Sensors for monitoring the health of users can already be found in many conceptual vehicles of traditional manufacturers and start-up companies. However, there is a real risk that this kind of sensitive information could be misused by insurance companies and healthcare companies as well as hackers.

Emotional and cognitive detection

Automakers have been outfitting vehicles with a growing set of sensors as well as embedded cloud connectivity. Besides the above uses for these technologies, like detecting the health and wellness of the vehicle’s occupants — both during an uneventful ride or after a major crash, emotion and activity detection is being designed to alter or even override risky choices to save lives. Drunkenness, stress, confusion, distraction, or sleepiness will be detected, but these sensors will also identify and pay attention to the interaction between people in the car, then use artificial intelligence to “understand” the context of human behaviour in order to respond accordingly.

Surprising things happening inside the cars can lead to accidents. Drivers can see something disturbing—a car accident, or an animal injured by a car—or do something distracting, such as spilling coffee or dropping a mobile phone. Emotion and activity detection can detect when this happens and take safety-related actions, such as going into autonomous mode briefly and slowing down until the driver can recover. If an emergency arises, even with an unconscious or incapacitated driver, cars should be able to call 911 or even drive them autonomously to the hospital. Driver inattention is critical since the vast majority of car accidents are due to human error. Understanding the driver’s cognitive state is crucial.  For example, ADAM CogTec company, from Portland, developed Adaptive Driver’s Attention Management system (hence the company name) which flashes white LED lights in the driver’s peripheral vision field and analyses physiological responses to the visual stimulus: eye’s rapid movement, pupil dilation and eyelid position, in addition to other ocular parameters. Tests are done at the start of a drive and repeated periodically in order to keep trace of changes. And if the results signal impairment, the vehicle’s ADAS technologies can initiate preventative measures to avoid potential accidents. The company’s product can distinguish among impairments caused by alcohol, drugs, extreme fatigue or wandering mind. It was tested against the breathalyzer in the lab and it has been proven 95% accurate in regard to alcohol impairment.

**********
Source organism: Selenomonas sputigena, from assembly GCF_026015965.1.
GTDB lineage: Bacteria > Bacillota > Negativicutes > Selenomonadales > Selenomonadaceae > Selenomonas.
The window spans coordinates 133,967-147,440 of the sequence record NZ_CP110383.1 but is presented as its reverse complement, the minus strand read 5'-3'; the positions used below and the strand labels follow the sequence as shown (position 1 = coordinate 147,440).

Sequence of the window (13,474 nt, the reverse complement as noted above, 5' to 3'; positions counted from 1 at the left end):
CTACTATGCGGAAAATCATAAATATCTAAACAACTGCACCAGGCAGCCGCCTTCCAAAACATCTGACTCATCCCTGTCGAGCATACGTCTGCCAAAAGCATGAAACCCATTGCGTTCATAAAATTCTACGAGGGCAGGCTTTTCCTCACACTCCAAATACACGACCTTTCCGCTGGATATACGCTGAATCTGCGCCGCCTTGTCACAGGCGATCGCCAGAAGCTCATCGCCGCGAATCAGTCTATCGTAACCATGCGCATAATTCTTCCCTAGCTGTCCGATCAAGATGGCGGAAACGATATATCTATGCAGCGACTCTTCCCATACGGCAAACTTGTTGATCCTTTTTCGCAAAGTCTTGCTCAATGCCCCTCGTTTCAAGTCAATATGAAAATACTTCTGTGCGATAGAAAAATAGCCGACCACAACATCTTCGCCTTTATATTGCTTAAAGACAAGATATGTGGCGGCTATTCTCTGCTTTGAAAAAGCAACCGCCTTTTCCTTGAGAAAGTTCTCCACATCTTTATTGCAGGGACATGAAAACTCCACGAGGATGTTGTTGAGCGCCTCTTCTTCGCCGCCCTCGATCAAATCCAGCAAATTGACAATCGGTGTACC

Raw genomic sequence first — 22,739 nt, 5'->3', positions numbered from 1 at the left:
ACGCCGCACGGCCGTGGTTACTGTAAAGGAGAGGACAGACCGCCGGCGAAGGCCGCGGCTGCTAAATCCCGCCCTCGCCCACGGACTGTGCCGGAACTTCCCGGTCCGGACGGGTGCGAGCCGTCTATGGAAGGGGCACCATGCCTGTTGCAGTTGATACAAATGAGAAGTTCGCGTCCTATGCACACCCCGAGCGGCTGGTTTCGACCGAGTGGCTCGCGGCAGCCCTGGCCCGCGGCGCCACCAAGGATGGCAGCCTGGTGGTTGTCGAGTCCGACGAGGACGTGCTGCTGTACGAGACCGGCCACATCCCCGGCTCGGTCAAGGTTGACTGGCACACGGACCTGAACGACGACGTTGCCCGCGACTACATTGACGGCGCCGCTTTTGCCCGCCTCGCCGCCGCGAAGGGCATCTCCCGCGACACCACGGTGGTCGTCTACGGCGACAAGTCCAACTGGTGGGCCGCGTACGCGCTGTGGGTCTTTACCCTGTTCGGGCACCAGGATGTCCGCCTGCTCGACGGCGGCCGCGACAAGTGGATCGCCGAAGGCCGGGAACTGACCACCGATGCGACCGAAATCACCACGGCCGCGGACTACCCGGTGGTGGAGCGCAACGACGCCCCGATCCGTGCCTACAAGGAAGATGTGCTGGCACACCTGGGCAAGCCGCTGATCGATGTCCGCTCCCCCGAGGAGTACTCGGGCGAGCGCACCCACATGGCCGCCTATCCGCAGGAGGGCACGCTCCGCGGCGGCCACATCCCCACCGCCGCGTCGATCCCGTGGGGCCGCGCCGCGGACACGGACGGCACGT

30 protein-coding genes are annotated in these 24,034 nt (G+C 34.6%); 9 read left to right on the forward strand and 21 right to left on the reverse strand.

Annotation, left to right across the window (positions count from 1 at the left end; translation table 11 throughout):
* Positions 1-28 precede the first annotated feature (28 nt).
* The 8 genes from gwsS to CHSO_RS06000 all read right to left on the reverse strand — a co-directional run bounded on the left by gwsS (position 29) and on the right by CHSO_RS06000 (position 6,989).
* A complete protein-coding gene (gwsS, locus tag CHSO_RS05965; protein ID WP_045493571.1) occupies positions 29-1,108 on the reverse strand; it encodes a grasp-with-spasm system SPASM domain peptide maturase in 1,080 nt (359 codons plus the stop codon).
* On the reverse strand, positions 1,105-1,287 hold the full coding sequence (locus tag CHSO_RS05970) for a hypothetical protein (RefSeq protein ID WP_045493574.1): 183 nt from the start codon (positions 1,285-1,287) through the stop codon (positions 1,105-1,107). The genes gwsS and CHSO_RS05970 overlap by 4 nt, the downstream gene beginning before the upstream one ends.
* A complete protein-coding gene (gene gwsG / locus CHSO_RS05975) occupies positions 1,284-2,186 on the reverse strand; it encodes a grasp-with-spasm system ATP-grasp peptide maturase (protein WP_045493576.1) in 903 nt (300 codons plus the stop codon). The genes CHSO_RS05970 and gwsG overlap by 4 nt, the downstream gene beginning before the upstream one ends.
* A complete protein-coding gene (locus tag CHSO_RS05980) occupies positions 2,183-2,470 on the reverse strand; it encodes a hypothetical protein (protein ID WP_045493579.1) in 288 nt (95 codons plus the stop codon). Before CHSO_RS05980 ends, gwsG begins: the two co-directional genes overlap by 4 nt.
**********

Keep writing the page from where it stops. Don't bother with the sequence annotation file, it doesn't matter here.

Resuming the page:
From enhancement to frivolity

But safety isn’t the only objective. Some new features enabled by this technological shift will combine both safety and satisfaction. Gimmicks like “gaze detection” will probably be available, only because technology allows it. This will enable cars to answer questions like “What is that building?” or “Is that restaurant open?” and get an exact answer.

Not a life changing feature, but for some a welcomed addition.

The venerable automobile will be transformed over the next decade or two by autonomous driving technology and we’re all expecting this transformation. What most consumers are not expecting is a whole new relationship with their cars. While emotion and activity detection, combined with AI, will enable the car to understand, predict, help, and protect you (even from yourself) cars will also become more communicative. For example, what can a car do when the driver is consumed by road rage? There are a few ideas, like playing soothing music, suggesting a place to stop, changing the temperature, or even taking control from the driver and pulling over. Things can become a bit weird (and possibly make an angry driver even angrier…) like the voice of the car’s virtual assistant taking the driver through deep breathing exercises and what is essentially on-the-spot anger management. The car becomes your anger manager, helping you to calm down. Hopefully.

Meanwhile let’s hope that autonomous driving will not turn that soon into obnoxious driving.

RINF
2020, the Year Robots Won’t Take Over the World Instead, they will earn customers’ trust and impact the employment landscape …
RINF
Computer to Human: Understanding and Responding An overview of Natural Language Processing By Natural Language Processing, or NLP, we mean …
RINF
Short time to deliver your product? Testing robots can help Great challenges, smart solutions to optimize the testing process. A …